The addressing scheme for high speed transfers differs from the normal addressing procedure.
After the start condition, a so-called master code is transmitted ‘00001XXX’, followed by a mandatory not-acknowledge bit. The master code is sent in Fast- or Standard-mode (this is with at most 400bkit/s).
The three lowest bits are used to identify different I2C masters on the same bus – each one has its unique identifier. During transmission of the master code, arbitration takes place, so that only the winning master can perform the following high speed transfer.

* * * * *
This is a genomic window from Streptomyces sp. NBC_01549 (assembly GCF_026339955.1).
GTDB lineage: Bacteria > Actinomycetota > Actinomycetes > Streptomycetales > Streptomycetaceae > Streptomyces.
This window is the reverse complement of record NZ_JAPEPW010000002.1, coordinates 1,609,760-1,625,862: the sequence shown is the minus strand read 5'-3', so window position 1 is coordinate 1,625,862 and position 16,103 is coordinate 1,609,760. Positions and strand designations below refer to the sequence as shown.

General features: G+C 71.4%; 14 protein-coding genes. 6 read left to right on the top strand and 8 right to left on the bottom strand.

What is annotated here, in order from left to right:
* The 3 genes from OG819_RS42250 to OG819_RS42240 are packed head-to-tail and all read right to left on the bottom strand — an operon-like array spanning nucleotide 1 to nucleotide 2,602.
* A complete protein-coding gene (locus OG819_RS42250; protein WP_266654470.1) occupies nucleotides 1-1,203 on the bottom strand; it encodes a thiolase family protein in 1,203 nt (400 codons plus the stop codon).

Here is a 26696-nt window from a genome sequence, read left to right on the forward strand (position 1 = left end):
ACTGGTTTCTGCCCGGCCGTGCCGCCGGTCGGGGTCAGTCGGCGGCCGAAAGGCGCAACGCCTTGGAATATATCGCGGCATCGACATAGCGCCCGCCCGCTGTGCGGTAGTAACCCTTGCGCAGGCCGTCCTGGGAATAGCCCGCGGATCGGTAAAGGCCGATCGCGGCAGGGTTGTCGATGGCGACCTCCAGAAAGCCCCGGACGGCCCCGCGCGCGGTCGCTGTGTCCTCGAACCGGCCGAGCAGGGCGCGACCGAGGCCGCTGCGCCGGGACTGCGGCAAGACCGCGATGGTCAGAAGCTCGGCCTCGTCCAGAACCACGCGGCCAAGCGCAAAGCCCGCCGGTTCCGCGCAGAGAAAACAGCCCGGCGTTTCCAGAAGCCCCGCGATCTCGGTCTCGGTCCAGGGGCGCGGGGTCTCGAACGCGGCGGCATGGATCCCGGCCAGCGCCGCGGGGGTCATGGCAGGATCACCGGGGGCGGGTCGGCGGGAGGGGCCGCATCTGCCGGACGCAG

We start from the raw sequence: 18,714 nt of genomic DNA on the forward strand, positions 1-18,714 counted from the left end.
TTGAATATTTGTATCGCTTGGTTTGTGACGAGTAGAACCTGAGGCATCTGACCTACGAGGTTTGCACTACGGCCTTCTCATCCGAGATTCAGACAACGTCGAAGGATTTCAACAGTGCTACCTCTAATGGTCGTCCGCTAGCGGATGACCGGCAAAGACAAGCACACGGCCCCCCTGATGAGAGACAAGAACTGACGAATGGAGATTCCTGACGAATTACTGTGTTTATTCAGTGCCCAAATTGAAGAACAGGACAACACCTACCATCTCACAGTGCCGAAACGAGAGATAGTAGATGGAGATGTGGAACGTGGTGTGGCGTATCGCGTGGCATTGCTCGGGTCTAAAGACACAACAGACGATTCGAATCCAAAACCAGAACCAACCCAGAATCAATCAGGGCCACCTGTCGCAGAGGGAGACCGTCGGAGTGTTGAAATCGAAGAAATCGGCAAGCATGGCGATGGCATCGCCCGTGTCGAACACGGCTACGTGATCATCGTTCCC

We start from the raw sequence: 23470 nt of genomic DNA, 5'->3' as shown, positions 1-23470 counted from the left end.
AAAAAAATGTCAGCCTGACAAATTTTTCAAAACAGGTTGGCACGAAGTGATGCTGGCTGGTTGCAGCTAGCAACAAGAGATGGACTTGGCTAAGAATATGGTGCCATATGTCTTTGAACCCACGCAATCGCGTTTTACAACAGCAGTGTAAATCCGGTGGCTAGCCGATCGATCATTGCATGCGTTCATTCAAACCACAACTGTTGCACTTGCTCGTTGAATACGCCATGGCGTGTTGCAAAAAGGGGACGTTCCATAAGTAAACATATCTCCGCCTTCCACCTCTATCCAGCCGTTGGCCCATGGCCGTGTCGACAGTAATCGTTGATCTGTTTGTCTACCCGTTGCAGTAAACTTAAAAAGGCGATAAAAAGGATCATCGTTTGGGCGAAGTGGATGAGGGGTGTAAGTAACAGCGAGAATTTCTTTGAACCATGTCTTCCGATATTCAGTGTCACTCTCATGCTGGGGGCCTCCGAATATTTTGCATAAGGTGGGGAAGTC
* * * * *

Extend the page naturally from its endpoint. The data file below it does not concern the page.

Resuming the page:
The master codes are selectable by the designer and allow up to eight high speed masters to be connected in one system (master code ‘00001000’ should be reserved for test and diagnostic purposes).
After the acknowledge phase following the master code, the high speed transfer begins with a repeated start condition, followed by the slave address and the succeeding data, just like in Fast or Standard mode, but with a higher bit rate.
The high speed mode remains active until a stop condition is transmitted, on which the connected high speed devices switch back to slow transmission rates like Fast or Standard mode.
The picture below shows the beginning of a high speed transfer.